Sick Of The Old Command Prompt in Windows 7? Upgrade To Console screenshot 124

Copying Text

Copying text in Microsoft’s Command Prompt involves right-clicking and clicking Mark before selecting the text with your mouse.

Sick Of The Old Command Prompt in Windows 7? Upgrade To Console screenshot 084

Console’s copying behavior is fully customizable. By default, it uses Shift and the left mouse button to start copying – no right-clicking required. You can even enable the Copy on Select option and Console will copy the text to your clipboard as soon as you select it. That’s a trick straight out of Linux’s book.

Sick Of The Old Command Prompt in Windows 7? Upgrade To Console screenshot 092

Always On Top

If you’re using the command line, you may want it to appear on top of other windows. You can’t do this with the default Command Prompt without a third-party utility 5 Simple Ways To Keep Selected Windows On Top [Windows] Computers are made to multitask. As a result, we all have to juggle with multiple open windows to jump back and forth between various tasks. Sometimes, however, you just want to keep one window in... Read More . It’s simple in Console – just change the Z Order option on the Appearance settings pane.

Sick Of The Old Command Prompt in Windows 7? Upgrade To Console screenshot 103

Windows Explorer Integration

One of the Command Prompt’s nicest features is its Windows Explorer integration. It’s hidden by default, but you can hold Shift while you right-click and you’ll see an Open Command Window Here option.

Sick Of The Old Command Prompt in Windows 7? Upgrade To Console screenshot 132

With a simple registry tweak Three Quick Registry Tweaks to Customize Windows Like a Pro Read More , you can get the same option for Windows 7 Console.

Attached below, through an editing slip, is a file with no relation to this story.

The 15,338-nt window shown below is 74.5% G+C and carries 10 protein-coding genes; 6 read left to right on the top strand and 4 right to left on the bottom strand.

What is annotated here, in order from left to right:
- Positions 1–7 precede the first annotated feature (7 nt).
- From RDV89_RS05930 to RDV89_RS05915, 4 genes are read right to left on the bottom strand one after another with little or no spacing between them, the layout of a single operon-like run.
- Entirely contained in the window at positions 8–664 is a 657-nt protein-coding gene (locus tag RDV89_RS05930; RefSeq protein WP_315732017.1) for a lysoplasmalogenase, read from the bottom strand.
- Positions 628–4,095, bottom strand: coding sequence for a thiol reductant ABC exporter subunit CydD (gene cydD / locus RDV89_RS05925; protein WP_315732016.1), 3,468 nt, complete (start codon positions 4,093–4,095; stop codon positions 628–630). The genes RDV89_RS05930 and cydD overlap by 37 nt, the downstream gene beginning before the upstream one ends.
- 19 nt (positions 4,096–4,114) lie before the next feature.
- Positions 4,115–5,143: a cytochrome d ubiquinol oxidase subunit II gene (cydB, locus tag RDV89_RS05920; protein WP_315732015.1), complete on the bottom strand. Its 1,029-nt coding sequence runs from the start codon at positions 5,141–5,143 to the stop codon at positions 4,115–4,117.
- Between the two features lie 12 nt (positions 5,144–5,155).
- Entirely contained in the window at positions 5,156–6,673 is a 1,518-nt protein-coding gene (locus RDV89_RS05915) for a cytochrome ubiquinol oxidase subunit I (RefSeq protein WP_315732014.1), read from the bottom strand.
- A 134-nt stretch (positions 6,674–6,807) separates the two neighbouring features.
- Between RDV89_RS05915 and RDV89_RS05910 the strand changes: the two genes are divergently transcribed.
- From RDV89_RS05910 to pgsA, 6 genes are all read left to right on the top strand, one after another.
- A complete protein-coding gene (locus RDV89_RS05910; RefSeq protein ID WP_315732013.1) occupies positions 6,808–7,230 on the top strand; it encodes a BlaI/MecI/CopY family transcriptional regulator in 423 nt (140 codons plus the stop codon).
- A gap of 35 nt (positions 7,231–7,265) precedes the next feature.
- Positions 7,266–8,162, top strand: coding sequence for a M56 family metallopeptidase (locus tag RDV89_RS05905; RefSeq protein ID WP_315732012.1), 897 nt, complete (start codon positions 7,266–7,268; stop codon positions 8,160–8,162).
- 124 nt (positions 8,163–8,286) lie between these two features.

First, open Notepad or another text editor and paste this code into a new text file:

Windows Registry Editor Version 5.00

@=”Open Console”

@=”C:\\Program Files\\Console2\\Console.exe”

Replace “C:\\Program Files\\Console2\\Console.exe” with the path to the Console.exe program on your system — use the \\ in place of each \ in the program’s path.. You can also replace “Open Console” with any text you want for the menu item.

Next, save the file. After it’s saved, go into Windows Explorer and rename the file from “[name].txt” to “[name].reg”. Double-click the .reg file to add the information to your registry. You’ll see the Open Console option when you right-click.

windows 7 console

What do you think of Console? Leave a comment and let us know.

Related topics: Command Prompt, Windows 7.

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  1. egigoka
    June 27, 2016 at 11:26 am

    Thanks! Founded Cmder. It's eyecandy and have rich functionality.

  2. Maximus ConEmu
    June 20, 2012 at 7:30 pm

    There is a new console emulator. ConEmu (open source too) can hold in tabs not only consoles, but simple GUI applications (PuTTY for example). Also, there is many features, which makes your work in Windows console comfortable: ANSI x3.64, Windows 7 progress and Jump lists, integration with DosBox, optional settings (e.g. pallette) for selected applications, configurable and clickable status bar, and much more...

    Never hear about it? Read Scott Hanselman's article:
    or user reviews:

    • Chris Hoffman
      June 20, 2012 at 10:32 pm

      ConEmu does look pretty compelling. I plan on taking a look at it!

  3. Pradosh
    March 1, 2012 at 4:02 pm

    And I am very happy to get new look on my screen. Still I need some time to get hands on this new  console. But it looks cook. Thanks

    • Chris Hoffman
      March 3, 2012 at 2:20 pm

      You're welcome! It is nice having something more modern, isn't it?

  4. Krishnapriya
    March 1, 2012 at 12:33 am

    Personally, I like the ancient look of the command prompt as it increases my score on the geekiness meter when my friends see me working on it

    • Chris Hoffman
      March 1, 2012 at 6:26 am

      True enough! But text in a terminal will always be geeky, no matter how modern-looking the terminal.